To try to explain it simply (assuming I understand it correctly): you don't check that an object is of a given type, just that it can do what you want. You tell it to go over there, and you don't care if it's a duck and flies there, or a cat and walks there. The idea being that you don't need to know about all the different types of objects there are; you just assume they have a "go_there" method, and if not, either you do something else or you complain that you can't use this object. "If it quacks like a duck, that's good enough for me."
For a real life example: you're given a data source and you use its `read` method to get data. It doesn't matter if that source is a file, a socket, a function, etc; all that matters is that you can call its `read` method and get some data back. If you explicitly check that it's a file, then I can't use a socket instead, even if it would have worked just fine.
In more strictly typed languages, this would be done by accepting any object that inherits from some base class or implements some interface, which guarantees it has a `read` method. In a dynamically typed language like Lua, you don't get the advantage of type safety (you might receive an incompatible object), but the code can be much simpler (you don't have to import class definitions and try to fit your object into them).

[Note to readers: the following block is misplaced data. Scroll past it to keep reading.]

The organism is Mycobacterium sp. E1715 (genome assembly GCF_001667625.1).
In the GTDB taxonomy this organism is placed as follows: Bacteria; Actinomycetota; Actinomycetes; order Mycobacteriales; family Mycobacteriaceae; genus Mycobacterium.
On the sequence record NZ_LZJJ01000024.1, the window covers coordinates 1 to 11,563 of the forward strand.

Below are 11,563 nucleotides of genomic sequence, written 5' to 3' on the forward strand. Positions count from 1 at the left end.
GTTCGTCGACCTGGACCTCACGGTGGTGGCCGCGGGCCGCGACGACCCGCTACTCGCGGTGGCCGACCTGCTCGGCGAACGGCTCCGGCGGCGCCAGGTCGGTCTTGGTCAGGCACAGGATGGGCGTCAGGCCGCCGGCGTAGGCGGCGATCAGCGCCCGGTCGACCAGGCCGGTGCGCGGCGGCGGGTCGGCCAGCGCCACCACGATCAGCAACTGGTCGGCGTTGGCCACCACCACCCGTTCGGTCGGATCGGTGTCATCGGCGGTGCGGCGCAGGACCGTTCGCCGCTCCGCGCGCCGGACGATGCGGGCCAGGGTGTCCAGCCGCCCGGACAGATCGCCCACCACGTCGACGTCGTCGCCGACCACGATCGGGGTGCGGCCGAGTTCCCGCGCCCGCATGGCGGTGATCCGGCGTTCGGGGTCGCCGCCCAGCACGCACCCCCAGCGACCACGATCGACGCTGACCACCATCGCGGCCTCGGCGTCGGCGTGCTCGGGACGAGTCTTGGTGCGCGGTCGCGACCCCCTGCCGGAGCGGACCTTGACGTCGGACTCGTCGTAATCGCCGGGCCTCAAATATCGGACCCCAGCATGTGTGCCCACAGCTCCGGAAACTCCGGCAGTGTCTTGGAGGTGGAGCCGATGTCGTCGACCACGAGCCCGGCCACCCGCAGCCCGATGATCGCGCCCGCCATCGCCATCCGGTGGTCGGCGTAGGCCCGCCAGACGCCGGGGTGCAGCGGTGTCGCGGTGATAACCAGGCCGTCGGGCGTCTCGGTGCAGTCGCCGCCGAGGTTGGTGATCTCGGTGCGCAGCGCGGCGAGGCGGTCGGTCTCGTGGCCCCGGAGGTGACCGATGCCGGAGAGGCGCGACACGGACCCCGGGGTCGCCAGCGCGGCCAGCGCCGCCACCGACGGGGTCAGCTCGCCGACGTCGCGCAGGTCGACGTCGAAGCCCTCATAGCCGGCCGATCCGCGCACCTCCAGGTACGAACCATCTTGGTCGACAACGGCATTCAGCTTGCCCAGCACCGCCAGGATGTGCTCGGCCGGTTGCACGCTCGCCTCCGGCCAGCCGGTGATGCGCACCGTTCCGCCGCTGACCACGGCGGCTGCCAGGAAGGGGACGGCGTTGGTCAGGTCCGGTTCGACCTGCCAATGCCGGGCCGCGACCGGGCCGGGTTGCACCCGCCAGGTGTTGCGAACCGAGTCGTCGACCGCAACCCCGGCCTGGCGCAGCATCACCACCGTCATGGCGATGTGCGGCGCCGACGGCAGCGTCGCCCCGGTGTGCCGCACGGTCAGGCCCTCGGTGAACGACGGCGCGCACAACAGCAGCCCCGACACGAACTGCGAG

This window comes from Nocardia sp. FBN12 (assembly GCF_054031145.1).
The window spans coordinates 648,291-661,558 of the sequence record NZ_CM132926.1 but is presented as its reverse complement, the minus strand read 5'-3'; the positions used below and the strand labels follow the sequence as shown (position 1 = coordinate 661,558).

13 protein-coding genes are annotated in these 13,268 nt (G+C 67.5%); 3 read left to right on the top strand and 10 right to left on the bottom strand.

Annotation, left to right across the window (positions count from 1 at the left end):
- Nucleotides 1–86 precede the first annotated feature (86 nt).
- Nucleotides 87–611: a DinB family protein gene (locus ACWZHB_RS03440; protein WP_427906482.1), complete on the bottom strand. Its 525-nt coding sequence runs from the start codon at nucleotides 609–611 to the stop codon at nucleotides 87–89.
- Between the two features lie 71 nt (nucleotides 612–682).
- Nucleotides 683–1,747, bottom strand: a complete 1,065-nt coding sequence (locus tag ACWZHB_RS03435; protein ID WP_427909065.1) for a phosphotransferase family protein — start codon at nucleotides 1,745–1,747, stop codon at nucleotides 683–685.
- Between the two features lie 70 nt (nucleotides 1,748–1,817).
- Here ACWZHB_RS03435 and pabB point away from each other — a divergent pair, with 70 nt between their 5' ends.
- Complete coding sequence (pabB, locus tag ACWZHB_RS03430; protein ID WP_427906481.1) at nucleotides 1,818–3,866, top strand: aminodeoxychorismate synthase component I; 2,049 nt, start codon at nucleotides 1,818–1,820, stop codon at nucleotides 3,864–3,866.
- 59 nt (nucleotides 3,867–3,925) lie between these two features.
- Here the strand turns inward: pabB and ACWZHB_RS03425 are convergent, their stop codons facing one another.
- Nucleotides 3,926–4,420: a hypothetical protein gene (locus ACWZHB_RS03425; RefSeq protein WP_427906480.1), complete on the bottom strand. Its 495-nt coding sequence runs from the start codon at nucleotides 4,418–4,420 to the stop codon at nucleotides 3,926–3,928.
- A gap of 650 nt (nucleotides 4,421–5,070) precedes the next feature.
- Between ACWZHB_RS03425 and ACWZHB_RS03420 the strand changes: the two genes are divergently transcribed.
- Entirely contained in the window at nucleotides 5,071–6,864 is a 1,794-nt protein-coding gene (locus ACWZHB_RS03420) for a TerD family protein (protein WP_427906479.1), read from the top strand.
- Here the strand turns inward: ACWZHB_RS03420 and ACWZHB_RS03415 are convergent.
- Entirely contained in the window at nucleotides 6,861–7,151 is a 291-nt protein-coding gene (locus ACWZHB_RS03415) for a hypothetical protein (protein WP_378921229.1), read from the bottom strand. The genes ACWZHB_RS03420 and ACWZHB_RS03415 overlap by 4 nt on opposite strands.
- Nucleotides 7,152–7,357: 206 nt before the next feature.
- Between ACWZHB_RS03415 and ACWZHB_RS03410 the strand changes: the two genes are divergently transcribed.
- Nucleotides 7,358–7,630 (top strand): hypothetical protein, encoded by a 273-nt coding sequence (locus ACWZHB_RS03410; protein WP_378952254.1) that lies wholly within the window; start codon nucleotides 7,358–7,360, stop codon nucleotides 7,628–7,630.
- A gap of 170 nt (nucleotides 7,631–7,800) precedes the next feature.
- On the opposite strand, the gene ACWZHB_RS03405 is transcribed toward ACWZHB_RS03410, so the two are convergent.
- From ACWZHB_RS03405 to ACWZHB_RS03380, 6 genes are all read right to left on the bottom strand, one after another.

The one major gotcha is if you're given an object that seems compatible but isn't; eg the object has a `read` method, but it doesn't take the same parameters as you expect, or does something different (maybe tells you "yes, this message has been read"). This isn't very common but is something to watch out for.
(Aside: you can certainly implement a class/interface system using metatables, but you'll still have to check at runtime that you've received the right kind of object. It helps prevent the above mentioned problem, but does add complexity.)